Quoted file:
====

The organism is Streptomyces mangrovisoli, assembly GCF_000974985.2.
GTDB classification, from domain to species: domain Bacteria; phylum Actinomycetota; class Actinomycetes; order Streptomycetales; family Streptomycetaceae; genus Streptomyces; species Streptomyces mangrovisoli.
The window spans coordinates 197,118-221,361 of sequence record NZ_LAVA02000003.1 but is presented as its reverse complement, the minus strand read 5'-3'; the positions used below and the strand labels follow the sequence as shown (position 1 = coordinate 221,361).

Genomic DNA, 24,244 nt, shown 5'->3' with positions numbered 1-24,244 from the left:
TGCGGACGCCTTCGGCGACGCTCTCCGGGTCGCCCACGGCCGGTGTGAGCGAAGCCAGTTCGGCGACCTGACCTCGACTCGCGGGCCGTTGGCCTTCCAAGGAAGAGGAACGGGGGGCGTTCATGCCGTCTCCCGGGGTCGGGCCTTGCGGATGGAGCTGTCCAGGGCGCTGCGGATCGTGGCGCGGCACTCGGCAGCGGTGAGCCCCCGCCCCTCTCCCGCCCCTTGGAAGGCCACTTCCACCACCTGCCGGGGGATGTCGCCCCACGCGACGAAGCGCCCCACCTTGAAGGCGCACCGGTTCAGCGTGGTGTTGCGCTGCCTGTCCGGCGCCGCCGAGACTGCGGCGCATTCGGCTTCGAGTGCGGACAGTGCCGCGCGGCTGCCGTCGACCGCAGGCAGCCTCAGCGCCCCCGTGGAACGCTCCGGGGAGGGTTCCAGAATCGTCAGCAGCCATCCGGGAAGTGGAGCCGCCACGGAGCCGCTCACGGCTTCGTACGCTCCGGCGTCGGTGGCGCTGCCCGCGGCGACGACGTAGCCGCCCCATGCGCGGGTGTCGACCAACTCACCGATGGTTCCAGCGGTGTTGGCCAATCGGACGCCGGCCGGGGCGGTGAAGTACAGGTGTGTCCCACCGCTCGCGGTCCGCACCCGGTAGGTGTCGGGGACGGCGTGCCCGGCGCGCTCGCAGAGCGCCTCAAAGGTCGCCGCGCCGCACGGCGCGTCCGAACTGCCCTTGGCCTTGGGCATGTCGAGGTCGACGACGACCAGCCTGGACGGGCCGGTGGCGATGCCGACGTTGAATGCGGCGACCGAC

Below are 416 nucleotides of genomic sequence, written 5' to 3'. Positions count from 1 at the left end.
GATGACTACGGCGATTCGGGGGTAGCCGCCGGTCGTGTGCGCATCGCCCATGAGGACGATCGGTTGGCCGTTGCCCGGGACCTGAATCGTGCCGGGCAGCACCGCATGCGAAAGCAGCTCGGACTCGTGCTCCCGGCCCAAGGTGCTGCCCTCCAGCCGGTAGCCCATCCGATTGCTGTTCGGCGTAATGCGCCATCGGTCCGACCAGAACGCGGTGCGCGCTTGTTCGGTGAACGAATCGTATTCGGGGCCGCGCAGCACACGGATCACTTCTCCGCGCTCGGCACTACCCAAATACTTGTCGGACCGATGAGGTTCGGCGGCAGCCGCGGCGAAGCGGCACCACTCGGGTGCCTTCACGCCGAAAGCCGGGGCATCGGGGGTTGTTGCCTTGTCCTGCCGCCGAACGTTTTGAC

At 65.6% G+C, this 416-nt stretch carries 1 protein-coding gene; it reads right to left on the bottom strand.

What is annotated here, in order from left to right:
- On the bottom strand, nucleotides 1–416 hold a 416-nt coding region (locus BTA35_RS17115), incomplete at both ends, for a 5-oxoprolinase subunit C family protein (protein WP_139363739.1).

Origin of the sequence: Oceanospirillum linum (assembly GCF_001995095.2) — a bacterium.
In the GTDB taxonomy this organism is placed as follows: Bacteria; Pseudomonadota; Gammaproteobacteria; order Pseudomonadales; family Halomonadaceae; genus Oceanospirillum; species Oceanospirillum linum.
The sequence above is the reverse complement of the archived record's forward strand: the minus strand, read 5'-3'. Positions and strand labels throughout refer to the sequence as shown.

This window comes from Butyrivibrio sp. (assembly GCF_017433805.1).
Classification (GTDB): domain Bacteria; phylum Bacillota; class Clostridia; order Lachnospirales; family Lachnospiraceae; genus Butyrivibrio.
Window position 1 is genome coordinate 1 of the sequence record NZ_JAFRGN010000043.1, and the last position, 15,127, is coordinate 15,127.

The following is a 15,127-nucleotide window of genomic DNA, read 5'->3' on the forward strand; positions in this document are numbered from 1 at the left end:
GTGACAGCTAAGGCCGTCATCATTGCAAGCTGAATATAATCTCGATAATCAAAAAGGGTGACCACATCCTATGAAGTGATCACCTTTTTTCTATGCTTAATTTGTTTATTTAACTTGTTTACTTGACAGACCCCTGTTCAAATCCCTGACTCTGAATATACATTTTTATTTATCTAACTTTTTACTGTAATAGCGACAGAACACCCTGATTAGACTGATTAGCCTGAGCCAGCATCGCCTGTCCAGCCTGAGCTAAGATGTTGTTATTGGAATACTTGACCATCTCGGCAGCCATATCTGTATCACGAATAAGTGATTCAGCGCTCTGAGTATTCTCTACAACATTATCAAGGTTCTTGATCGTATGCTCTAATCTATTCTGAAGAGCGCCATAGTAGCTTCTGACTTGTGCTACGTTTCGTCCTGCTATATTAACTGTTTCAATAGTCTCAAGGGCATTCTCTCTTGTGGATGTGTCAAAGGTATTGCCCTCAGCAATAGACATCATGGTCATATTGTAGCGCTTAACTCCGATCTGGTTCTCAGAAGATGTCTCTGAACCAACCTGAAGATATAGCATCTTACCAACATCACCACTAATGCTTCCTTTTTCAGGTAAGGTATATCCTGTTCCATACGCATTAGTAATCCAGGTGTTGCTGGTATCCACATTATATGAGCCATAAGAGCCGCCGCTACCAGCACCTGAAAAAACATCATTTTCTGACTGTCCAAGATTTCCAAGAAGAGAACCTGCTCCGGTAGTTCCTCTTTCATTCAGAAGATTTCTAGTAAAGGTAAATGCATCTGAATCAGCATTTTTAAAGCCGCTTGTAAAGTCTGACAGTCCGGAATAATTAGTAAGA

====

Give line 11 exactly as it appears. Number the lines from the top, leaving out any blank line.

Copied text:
Origin of the sequence: Oceanospirillum linum (assembly GCF_001995095.2) — a bacterium.